Arriving late at Platform 55

Recently there has been a question doing the rounds asking Rangers supporters to provide your rating out of 10 so far on the Steven Gerrard era at Rangers. For the record, I would give the former Liverpool and England captain a 7. Now, of course, as I write this we have just dropped two points at home to a very average St Johnstone side, and face a difficult cup replay coming on Wednesday against Kilmarnock. These games and results would not change my view, I think so far a 7 is about correct. 

My reason for that rating was based around the squad and job he inherited, upon taking the helm last summer. It needed major surgery and was never going to be just a one window fix. Europe was an added bonus, big nights under the lights once again returned to Ibrox, however, this was somewhat of a double edge sword in some sense it proved a bit of a false economy of just where we were at as a club in terms of our rebirth. Positive showings and results against Villareal, Rapid Vienna and a great win the last time we faced our Old Firm rivals had many fans, myself included at times thinking we could run before we could walk. Bumps in the road have happened and believe me will happen again, that shouldn't deter us from the ultimate goal or long term aim, of getting back to challenging year in year out for titles, cups and producing quality young players and an environment for all players to strive and learn in. If it happens quicker than expected, great, if not patience is key.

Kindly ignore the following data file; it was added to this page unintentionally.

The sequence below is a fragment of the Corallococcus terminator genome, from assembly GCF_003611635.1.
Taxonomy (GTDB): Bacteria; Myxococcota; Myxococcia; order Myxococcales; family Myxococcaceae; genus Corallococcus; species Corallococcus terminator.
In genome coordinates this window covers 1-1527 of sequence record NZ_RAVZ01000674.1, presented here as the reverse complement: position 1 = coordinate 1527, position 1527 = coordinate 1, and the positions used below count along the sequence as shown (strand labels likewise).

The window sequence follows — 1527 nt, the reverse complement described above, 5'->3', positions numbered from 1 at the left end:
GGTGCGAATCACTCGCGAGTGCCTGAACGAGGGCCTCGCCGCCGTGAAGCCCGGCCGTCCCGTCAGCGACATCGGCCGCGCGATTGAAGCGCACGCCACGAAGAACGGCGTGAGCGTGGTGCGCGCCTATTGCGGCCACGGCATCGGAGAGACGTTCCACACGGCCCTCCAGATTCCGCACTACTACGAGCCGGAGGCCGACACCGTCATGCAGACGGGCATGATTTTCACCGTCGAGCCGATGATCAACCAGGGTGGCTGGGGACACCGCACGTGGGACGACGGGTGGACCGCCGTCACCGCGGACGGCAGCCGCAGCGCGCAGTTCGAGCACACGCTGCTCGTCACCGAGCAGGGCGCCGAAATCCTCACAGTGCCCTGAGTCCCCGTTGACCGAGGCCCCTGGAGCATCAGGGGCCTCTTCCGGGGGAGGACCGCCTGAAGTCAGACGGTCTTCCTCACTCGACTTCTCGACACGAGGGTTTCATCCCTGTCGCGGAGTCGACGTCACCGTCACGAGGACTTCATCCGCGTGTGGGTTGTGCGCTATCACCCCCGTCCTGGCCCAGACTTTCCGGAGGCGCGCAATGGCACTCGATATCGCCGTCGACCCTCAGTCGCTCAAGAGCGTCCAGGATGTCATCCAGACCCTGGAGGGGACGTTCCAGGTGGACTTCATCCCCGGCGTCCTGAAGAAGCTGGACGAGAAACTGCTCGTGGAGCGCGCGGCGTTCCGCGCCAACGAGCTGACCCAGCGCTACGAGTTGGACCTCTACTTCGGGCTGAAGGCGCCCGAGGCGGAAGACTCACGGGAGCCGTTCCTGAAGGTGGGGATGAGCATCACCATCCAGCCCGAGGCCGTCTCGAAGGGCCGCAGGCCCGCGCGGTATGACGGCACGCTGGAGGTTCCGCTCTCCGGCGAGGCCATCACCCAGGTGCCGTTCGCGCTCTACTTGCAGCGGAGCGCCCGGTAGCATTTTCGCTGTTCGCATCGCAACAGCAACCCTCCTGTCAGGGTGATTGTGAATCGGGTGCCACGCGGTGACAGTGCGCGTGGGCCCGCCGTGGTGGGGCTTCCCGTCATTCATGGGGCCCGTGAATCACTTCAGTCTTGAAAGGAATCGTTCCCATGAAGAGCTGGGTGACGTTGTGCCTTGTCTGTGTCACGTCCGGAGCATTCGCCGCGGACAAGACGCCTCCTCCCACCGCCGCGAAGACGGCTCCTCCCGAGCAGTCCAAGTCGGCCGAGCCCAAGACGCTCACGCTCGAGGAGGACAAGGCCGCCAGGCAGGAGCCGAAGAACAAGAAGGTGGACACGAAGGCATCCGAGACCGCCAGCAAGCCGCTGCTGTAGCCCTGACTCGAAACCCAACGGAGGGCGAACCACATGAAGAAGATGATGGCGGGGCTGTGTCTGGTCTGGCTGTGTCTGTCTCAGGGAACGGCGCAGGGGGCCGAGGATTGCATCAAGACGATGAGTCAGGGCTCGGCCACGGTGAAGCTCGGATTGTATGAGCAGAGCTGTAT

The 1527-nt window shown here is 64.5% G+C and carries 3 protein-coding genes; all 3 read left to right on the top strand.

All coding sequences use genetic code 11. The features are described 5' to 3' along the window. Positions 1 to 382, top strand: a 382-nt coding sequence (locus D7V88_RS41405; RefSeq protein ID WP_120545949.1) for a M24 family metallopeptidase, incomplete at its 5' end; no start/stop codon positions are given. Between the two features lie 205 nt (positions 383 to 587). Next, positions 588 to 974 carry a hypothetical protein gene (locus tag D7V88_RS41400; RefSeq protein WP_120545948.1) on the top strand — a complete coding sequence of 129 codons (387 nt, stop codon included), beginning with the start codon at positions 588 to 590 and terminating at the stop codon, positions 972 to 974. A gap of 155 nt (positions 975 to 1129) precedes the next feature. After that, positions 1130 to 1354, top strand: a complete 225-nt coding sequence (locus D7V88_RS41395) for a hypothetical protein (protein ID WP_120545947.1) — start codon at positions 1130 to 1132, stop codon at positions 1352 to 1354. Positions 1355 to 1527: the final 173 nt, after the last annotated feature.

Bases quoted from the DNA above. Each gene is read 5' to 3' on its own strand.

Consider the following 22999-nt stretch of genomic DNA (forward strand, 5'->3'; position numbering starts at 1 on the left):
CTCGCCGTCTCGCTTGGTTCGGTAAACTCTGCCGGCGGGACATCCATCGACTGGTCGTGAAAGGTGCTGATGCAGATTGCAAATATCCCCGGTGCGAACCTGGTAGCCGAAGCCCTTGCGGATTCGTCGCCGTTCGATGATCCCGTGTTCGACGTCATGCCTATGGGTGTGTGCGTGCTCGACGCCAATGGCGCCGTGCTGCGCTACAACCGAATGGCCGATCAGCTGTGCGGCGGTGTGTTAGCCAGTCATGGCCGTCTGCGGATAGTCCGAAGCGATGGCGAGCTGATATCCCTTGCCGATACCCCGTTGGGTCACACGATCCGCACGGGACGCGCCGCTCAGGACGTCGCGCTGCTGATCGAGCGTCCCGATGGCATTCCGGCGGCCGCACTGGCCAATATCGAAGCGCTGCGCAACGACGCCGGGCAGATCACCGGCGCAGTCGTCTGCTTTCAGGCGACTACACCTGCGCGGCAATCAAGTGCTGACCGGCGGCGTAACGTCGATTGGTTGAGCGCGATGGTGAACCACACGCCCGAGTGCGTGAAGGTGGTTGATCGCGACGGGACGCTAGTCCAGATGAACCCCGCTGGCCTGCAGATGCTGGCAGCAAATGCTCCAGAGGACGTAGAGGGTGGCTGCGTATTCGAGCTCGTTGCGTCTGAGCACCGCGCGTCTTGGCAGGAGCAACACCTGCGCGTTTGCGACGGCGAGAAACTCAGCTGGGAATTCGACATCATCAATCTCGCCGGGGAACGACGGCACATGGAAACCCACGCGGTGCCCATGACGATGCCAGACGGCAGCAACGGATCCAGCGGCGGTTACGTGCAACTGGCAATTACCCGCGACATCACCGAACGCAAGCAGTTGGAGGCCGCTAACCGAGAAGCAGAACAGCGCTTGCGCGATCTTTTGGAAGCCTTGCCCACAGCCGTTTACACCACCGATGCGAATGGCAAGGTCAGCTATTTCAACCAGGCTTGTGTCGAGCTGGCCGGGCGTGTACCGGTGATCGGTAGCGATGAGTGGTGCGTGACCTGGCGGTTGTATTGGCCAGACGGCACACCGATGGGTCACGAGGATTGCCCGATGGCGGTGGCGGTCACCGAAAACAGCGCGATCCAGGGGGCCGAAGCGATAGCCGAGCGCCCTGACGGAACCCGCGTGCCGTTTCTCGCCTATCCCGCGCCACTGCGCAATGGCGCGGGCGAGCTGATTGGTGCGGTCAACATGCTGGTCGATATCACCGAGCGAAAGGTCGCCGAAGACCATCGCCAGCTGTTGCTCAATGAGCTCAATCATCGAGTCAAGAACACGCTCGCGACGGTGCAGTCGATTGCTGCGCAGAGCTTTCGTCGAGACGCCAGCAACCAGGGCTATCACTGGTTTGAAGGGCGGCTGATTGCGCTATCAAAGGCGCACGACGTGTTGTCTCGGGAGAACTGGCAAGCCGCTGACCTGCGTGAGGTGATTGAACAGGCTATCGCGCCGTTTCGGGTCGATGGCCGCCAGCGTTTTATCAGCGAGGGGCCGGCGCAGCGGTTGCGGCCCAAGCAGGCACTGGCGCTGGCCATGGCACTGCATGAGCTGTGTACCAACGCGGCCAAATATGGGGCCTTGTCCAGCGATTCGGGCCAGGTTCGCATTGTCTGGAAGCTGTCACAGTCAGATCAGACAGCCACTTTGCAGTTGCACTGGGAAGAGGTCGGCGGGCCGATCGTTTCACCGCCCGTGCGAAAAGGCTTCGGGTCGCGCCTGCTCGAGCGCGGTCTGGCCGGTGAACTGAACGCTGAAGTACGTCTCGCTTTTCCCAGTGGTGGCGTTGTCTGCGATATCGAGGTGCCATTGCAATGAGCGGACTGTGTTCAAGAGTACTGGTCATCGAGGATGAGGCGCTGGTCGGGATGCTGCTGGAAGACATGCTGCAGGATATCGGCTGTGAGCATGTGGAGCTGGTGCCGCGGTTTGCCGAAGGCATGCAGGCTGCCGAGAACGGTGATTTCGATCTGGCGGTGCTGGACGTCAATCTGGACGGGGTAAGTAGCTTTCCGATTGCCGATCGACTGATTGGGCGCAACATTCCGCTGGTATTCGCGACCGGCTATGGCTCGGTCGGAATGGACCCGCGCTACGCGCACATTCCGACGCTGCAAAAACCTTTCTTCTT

After all, this is a manager that despite all his experience as a player and under 18 coach was taking his first dip in the pool as number one, no longer would he be expected to follow and implement a philosophy and culture already well in place and several years down the line, no,  he would be forced to create and nurture one of his own from scratch, one that bore the scar tissue of previous campaigns. That is a huge difference no matter what level you have played at and how many coaching sessions you have put on before. It takes time and as with everything you only learn and improve by failing and making mistakes big and small. 

I have the utmost faith in the manager and the coaching staff he has put in place, results and player recruitment will always drive the bus and be the main focus of attention its both by fans and the media, today we live in an instant world where everything is about how quick we can get things, from our online shopping to the phones we use. Speed is king. Players will come and players will go, gone are the days of players pitching up at Ibrox and spending even 5-7 years it is just no longer the model of modern football. Finding value in players, producing our own then moving them on must be the model we embrace.